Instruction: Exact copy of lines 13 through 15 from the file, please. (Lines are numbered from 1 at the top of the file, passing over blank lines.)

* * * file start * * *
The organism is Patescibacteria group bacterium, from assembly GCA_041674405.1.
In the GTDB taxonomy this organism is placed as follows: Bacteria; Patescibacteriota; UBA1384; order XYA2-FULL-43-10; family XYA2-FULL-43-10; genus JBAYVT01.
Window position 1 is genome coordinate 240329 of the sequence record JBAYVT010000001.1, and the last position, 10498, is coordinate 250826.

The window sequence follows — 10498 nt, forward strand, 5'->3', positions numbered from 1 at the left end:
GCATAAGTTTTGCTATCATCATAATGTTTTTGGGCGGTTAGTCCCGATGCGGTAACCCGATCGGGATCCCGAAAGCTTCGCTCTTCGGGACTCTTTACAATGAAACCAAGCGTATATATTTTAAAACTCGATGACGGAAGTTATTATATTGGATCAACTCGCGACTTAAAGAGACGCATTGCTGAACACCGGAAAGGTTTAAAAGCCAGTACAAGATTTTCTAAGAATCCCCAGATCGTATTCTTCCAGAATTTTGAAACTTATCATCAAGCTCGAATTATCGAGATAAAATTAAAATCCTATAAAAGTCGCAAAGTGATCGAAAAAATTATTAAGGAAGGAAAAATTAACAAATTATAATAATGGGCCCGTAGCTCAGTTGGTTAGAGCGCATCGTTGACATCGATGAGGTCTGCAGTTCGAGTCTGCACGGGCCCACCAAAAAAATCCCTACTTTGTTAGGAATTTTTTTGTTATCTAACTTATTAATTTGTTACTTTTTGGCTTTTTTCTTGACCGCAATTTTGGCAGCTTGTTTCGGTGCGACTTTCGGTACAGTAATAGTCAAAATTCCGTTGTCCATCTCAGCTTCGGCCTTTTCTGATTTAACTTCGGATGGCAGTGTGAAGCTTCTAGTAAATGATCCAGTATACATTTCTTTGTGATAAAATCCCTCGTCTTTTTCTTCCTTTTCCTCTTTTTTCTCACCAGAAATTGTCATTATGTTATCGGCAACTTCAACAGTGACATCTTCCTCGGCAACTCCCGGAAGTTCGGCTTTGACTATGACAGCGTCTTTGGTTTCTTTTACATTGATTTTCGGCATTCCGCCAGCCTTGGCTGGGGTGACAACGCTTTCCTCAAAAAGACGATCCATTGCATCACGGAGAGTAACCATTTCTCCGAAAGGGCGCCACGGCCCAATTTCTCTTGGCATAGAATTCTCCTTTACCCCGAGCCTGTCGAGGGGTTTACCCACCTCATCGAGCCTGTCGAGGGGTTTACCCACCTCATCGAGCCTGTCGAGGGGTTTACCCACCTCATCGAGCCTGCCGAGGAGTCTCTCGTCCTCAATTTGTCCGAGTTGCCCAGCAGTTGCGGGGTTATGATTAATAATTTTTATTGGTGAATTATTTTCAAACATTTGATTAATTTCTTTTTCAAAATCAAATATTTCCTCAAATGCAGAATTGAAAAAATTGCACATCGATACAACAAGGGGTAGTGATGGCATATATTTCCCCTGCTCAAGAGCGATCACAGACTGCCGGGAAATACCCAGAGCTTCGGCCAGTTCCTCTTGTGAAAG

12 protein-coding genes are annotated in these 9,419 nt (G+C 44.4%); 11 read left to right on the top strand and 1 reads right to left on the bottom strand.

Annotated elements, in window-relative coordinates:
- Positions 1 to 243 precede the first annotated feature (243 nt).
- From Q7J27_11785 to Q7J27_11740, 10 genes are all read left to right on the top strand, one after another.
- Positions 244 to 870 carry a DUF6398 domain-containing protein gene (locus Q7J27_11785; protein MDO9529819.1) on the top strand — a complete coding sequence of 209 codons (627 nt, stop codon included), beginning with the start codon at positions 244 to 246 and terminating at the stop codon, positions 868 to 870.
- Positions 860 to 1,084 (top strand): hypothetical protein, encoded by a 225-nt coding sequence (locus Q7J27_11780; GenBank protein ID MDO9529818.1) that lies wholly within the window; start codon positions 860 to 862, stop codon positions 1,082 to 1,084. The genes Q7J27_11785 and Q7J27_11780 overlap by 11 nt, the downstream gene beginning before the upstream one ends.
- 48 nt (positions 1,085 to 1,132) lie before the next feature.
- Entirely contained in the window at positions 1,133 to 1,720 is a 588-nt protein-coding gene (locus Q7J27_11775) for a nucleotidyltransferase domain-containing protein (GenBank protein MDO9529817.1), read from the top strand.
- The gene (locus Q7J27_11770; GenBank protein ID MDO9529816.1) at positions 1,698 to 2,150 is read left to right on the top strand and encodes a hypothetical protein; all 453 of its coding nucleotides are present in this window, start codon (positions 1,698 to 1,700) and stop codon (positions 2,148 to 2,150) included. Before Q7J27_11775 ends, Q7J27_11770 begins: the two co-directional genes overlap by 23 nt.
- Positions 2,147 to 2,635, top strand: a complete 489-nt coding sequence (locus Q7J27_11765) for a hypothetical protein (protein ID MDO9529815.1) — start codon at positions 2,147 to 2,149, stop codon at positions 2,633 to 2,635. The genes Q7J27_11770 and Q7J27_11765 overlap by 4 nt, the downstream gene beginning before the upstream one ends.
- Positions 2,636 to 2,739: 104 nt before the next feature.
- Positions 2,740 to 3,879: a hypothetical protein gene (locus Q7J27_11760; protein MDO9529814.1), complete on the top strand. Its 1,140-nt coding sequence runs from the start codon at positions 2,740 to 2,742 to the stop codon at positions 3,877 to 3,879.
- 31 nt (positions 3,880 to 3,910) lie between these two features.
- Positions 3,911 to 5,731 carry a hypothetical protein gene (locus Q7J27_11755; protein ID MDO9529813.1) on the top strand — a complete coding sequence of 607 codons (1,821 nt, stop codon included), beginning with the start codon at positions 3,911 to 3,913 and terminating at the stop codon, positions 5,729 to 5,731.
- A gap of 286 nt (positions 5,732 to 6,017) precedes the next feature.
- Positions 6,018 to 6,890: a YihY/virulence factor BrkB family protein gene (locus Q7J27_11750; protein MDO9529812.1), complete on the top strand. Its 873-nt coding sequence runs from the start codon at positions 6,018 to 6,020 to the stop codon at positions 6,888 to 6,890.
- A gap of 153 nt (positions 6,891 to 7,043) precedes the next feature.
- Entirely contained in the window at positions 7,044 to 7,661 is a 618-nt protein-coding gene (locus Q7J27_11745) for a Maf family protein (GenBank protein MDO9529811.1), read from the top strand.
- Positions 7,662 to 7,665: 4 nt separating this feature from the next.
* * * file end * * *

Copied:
- Entirely contained in the window at positions 1,133 to 1,720 is a 588-nt protein-coding gene (locus Q7J27_11775) for a nucleotidyltransferase domain-containing protein (GenBank protein MDO9529817.1), read from the top strand.
- The gene (locus Q7J27_11770; GenBank protein ID MDO9529816.1) at positions 1,698 to 2,150 is read left to right on the top strand and encodes a hypothetical protein; all 453 of its coding nucleotides are present in this window, start codon (positions 1,698 to 1,700) and stop codon (positions 2,148 to 2,150) included. Before Q7J27_11775 ends, Q7J27_11770 begins: the two co-directional genes overlap by 23 nt.
- Positions 2,147 to 2,635, top strand: a complete 489-nt coding sequence (locus Q7J27_11765) for a hypothetical protein (protein ID MDO9529815.1) — start codon at positions 2,147 to 2,149, stop codon at positions 2,633 to 2,635. The genes Q7J27_11770 and Q7J27_11765 overlap by 4 nt, the downstream gene beginning before the upstream one ends.